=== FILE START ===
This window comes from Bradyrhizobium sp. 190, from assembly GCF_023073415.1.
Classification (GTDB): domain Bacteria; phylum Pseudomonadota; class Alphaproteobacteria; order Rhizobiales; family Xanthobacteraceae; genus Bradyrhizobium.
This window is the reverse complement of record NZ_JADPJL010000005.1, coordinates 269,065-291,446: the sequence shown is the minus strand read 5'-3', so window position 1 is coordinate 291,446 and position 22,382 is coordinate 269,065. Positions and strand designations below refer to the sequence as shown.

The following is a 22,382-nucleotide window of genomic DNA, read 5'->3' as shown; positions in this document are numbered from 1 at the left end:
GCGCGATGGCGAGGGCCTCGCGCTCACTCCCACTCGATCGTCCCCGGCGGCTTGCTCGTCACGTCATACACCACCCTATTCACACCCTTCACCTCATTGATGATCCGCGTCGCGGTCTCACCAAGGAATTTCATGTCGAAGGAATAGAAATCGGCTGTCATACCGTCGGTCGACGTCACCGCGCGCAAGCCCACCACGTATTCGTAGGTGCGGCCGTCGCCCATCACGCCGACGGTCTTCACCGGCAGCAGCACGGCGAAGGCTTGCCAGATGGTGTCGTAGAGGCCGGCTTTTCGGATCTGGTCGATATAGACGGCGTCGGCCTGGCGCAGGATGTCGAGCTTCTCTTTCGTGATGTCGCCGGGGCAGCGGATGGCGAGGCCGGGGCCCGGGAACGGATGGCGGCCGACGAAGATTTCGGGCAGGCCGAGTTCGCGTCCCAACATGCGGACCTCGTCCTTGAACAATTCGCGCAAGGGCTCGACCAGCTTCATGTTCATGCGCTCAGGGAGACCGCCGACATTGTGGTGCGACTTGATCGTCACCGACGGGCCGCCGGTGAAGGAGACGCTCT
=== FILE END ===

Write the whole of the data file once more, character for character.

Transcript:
This window comes from Bradyrhizobium sp. 190, from assembly GCF_023073415.1.
Classification (GTDB): domain Bacteria; phylum Pseudomonadota; class Alphaproteobacteria; order Rhizobiales; family Xanthobacteraceae; genus Bradyrhizobium.
This window is the reverse complement of record NZ_JADPJL010000005.1, coordinates 269,065-291,446: the sequence shown is the minus strand read 5'-3', so window position 1 is coordinate 291,446 and position 22,382 is coordinate 269,065. Positions and strand designations below refer to the sequence as shown.

The following is a 22,382-nucleotide window of genomic DNA, read 5'->3' as shown; positions in this document are numbered from 1 at the left end:
GCGCGATGGCGAGGGCCTCGCGCTCACTCCCACTCGATCGTCCCCGGCGGCTTGCTCGTCACGTCATACACCACCCTATTCACACCCTTCACCTCATTGATGATCCGCGTCGCGGTCTCACCAAGGAATTTCATGTCGAAGGAATAGAAATCGGCTGTCATACCGTCGGTCGACGTCACCGCGCGCAAGCCCACCACGTATTCGTAGGTGCGGCCGTCGCCCATCACGCCGACGGTCTTCACCGGCAGCAGCACGGCGAAGGCTTGCCAGATGGTGTCGTAGAGGCCGGCTTTTCGGATCTGGTCGATATAGACGGCGTCGGCCTGGCGCAGGATGTCGAGCTTCTCTTTCGTGATGTCGCCGGGGCAGCGGATGGCGAGGCCGGGGCCCGGGAACGGATGGCGGCCGACGAAGATTTCGGGCAGGCCGAGTTCGCGTCCCAACATGCGGACCTCGTCCTTGAACAATTCGCGCAAGGGCTCGACCAGCTTCATGTTCATGCGCTCAGGGAGACCGCCGACATTGTGGTGCGACTTGATCGTCACCGACGGGCCGCCGGTGAAGGAGACGCTCT